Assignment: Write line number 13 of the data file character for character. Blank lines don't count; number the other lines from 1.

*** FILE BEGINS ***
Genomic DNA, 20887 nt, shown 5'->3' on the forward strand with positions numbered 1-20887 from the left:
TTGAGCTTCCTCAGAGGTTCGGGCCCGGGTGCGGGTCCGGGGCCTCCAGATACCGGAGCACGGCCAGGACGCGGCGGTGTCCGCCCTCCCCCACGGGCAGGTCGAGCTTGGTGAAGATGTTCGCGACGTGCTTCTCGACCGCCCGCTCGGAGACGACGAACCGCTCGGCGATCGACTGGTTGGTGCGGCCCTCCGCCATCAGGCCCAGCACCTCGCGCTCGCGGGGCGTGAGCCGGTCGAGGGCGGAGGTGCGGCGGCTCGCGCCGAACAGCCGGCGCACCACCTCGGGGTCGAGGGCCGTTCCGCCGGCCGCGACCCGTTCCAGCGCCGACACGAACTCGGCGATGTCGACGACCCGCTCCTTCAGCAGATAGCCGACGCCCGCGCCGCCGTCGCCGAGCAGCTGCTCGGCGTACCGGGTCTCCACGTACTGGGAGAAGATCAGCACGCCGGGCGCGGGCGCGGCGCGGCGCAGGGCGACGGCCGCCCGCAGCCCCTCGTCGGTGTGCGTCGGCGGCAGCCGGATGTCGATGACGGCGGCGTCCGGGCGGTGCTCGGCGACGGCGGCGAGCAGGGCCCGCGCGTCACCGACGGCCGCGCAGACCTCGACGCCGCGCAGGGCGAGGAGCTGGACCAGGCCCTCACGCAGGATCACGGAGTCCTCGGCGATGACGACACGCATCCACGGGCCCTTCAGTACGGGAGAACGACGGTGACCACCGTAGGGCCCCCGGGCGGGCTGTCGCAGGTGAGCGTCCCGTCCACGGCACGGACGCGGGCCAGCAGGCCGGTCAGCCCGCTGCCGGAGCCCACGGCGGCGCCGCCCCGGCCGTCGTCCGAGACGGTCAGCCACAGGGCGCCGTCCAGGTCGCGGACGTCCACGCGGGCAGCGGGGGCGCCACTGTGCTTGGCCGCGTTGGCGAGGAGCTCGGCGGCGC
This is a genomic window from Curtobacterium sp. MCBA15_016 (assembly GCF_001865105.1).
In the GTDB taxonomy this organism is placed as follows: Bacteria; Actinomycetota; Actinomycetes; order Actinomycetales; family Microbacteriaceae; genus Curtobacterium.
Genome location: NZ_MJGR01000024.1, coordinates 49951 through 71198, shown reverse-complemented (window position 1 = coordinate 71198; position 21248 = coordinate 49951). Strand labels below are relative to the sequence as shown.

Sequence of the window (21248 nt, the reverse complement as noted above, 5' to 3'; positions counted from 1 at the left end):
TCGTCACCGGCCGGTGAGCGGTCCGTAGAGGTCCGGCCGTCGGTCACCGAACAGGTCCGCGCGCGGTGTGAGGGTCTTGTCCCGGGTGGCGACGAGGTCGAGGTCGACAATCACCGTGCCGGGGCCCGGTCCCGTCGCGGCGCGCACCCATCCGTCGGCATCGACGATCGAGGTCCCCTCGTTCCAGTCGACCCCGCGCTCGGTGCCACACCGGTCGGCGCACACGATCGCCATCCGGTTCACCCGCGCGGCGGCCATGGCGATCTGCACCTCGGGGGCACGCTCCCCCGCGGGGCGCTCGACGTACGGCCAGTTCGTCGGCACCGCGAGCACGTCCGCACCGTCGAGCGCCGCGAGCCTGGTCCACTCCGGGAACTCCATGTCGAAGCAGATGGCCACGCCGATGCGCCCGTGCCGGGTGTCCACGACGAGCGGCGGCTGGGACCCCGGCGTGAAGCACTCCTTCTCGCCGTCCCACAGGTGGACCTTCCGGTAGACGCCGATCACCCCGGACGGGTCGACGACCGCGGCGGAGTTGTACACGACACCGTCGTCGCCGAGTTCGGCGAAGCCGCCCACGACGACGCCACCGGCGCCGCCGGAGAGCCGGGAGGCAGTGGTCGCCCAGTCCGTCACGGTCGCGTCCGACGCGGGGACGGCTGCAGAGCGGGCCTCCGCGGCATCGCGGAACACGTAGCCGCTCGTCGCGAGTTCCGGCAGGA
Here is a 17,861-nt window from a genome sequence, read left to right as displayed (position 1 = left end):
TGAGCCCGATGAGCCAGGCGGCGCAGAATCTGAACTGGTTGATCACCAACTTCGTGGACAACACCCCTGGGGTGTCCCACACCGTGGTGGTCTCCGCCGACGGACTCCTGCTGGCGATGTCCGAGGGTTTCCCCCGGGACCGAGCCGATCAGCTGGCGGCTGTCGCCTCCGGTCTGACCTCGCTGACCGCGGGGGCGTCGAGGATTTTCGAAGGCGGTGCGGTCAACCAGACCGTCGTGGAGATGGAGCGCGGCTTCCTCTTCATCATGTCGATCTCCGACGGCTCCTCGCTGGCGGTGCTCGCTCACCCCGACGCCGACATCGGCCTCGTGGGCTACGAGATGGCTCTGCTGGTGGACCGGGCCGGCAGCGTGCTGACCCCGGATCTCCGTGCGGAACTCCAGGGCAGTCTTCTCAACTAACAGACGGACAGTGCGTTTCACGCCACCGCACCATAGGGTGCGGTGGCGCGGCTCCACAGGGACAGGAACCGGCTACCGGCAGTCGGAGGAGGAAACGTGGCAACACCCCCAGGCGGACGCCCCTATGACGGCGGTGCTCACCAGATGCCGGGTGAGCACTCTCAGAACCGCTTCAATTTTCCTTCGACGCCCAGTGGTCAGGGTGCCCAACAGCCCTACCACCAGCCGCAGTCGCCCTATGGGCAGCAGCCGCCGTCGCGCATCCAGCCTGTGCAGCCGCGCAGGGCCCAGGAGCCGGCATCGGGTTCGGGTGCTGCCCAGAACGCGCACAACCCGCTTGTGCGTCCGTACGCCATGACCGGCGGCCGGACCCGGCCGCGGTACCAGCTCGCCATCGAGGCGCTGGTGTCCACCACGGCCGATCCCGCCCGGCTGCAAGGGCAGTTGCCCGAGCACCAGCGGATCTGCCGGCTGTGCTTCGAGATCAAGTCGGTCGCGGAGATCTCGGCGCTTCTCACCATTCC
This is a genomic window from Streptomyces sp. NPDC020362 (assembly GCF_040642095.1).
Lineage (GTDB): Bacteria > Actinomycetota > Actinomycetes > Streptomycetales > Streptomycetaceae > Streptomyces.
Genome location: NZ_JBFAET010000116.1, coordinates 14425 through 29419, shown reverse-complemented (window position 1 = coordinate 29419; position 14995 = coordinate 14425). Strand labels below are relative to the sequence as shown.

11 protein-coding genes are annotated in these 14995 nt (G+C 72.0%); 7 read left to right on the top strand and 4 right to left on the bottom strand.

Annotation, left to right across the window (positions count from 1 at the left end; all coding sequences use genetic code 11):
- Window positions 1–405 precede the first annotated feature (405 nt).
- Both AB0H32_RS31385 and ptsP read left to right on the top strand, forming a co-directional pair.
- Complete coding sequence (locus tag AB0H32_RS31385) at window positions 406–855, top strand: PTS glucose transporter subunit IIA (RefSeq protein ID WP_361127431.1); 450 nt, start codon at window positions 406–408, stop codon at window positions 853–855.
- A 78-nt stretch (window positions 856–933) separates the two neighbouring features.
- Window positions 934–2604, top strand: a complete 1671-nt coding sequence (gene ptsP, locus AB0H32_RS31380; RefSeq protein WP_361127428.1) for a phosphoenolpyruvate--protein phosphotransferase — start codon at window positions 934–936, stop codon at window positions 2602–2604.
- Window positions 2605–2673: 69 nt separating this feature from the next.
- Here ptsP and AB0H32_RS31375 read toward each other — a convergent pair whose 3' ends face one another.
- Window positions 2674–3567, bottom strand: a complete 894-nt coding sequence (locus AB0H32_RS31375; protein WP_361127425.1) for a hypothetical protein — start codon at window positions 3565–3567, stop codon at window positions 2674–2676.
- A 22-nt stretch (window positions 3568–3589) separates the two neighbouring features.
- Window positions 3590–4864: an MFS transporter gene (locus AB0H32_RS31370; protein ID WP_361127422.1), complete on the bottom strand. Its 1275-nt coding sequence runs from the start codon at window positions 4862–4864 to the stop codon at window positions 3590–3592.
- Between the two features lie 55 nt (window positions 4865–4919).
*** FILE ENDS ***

11 protein-coding genes are annotated in these 14995 nt (G+C 72.0%); 7 read left to right on the top strand and 4 right to left on the bottom strand.